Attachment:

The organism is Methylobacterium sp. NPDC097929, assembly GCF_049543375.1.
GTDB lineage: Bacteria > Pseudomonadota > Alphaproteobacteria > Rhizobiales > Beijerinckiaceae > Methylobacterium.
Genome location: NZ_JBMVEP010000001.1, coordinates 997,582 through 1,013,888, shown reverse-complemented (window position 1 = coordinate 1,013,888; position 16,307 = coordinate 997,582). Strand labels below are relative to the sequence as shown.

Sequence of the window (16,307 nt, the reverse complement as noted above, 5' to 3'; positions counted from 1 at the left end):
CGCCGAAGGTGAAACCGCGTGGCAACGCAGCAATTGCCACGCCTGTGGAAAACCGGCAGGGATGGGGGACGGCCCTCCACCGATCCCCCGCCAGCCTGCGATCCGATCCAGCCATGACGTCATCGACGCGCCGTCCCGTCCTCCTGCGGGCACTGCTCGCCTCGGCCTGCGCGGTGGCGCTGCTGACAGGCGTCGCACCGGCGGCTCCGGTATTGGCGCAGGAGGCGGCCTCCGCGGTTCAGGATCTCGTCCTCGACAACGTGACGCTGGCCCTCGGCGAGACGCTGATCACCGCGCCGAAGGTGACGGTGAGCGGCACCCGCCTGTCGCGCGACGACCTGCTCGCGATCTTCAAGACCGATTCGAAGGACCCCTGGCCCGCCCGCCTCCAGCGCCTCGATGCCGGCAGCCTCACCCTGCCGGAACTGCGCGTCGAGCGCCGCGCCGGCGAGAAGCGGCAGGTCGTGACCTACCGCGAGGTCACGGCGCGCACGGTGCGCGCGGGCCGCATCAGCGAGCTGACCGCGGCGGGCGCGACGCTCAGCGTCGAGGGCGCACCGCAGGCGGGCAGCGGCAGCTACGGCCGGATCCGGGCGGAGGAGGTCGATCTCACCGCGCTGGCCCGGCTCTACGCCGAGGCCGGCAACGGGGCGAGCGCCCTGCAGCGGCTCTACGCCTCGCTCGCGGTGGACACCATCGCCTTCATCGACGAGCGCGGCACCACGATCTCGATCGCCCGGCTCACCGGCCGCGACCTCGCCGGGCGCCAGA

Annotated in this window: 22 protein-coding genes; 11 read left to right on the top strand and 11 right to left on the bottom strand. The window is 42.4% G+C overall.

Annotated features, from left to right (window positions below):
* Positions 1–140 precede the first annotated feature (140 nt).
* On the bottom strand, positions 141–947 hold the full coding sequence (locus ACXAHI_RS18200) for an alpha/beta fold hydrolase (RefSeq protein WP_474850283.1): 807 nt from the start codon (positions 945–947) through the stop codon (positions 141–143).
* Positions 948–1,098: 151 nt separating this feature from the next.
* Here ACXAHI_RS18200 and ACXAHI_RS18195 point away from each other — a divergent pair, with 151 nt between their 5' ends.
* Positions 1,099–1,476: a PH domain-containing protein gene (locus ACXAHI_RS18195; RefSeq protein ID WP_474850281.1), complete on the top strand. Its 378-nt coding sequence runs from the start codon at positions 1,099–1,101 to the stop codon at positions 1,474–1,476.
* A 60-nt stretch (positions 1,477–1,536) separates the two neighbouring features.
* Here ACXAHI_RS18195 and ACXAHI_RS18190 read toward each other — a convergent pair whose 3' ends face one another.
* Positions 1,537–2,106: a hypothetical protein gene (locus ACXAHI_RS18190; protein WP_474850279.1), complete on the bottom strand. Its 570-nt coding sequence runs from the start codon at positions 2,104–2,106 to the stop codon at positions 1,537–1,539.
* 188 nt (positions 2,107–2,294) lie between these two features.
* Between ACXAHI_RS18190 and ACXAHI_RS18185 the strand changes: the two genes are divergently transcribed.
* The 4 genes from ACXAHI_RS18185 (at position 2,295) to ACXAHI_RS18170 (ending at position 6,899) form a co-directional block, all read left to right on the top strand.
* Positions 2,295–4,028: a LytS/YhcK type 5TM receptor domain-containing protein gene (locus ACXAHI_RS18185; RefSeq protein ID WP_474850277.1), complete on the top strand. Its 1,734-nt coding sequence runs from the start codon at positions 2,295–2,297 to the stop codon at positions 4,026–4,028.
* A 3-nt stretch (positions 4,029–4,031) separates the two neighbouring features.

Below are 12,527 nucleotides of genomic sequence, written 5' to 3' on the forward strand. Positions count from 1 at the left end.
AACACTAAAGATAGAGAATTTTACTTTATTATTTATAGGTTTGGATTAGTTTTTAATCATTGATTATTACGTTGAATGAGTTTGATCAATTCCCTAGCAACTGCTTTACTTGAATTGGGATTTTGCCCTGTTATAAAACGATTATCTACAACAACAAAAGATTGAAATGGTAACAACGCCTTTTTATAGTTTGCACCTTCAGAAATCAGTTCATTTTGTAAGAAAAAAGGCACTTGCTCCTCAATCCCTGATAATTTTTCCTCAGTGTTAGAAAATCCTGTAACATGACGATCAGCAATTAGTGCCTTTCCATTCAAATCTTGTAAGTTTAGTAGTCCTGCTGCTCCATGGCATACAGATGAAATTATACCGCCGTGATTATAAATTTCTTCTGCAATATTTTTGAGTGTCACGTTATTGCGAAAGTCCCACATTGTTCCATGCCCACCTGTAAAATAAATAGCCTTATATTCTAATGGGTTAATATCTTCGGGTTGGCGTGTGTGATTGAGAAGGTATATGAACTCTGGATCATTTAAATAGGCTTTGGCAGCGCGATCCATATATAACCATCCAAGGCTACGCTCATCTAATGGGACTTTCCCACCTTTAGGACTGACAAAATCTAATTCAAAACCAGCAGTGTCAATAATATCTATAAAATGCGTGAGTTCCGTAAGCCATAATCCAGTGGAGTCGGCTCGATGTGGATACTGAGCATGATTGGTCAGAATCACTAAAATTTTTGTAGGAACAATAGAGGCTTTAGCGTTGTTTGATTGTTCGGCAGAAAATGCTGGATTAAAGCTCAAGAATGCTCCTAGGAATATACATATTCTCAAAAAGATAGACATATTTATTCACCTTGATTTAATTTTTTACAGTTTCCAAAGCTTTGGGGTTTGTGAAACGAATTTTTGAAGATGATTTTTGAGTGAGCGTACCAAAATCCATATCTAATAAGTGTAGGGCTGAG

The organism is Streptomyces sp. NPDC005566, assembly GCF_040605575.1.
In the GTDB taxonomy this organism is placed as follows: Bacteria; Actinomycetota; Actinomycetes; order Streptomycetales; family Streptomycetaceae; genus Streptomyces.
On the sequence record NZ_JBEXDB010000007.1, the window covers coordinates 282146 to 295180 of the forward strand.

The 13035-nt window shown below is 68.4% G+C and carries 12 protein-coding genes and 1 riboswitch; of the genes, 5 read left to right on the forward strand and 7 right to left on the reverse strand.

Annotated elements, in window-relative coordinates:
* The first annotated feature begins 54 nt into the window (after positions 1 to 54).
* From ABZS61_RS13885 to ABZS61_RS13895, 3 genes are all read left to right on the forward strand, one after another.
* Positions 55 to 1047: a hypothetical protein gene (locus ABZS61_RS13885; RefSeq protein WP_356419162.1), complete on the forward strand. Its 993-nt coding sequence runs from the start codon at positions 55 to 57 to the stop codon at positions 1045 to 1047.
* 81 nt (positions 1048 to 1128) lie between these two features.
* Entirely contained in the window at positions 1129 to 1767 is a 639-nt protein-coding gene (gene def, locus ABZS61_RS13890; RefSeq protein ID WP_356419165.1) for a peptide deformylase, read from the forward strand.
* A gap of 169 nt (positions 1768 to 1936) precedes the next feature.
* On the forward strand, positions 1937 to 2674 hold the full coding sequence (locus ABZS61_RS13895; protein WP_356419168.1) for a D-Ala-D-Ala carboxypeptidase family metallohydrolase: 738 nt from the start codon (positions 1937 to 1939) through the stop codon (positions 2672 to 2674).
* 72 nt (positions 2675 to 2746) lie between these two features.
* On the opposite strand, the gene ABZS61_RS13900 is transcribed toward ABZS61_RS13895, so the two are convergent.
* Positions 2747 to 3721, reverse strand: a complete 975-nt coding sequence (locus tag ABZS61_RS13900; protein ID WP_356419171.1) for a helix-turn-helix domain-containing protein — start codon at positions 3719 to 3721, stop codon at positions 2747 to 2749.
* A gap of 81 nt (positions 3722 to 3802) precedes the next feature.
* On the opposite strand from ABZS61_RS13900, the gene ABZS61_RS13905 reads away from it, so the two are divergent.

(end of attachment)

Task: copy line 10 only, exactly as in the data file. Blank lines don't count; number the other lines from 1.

* Positions 948–1,098: 151 nt separating this feature from the next.